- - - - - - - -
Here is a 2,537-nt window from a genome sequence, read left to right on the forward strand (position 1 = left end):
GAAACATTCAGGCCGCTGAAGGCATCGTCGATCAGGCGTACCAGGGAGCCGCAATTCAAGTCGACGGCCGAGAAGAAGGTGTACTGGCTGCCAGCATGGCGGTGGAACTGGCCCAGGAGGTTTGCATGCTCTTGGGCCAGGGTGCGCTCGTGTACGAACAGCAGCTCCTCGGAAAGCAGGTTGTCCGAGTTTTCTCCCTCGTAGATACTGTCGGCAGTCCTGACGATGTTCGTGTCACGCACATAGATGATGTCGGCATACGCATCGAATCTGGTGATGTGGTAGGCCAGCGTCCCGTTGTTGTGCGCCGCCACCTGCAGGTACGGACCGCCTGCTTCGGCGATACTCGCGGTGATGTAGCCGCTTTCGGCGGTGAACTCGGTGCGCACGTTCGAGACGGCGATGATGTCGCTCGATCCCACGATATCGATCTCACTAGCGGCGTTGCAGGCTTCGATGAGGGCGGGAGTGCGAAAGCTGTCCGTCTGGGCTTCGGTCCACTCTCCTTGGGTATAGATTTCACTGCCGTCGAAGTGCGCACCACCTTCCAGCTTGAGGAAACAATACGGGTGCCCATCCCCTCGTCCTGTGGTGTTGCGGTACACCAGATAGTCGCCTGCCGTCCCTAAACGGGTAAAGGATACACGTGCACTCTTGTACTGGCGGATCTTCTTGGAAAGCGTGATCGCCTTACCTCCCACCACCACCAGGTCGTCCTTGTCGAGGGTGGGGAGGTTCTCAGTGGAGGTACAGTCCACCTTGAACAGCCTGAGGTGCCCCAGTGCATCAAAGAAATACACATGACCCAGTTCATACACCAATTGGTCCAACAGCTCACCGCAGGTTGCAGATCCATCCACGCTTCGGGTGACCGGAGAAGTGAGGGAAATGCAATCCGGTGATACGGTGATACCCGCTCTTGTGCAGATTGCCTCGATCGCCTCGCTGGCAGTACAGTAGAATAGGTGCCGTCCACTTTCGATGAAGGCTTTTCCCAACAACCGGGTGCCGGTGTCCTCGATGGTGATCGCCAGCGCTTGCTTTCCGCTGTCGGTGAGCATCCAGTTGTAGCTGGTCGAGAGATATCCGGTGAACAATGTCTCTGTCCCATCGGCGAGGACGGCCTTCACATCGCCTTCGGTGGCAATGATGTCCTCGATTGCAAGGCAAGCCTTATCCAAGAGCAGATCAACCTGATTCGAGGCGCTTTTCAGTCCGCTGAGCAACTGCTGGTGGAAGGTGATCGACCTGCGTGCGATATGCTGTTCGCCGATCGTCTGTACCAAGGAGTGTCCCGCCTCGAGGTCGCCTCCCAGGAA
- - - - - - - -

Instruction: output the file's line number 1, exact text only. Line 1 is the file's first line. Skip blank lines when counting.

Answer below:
Here is a 2,537-nt window from a genome sequence, read left to right on the forward strand (position 1 = left end):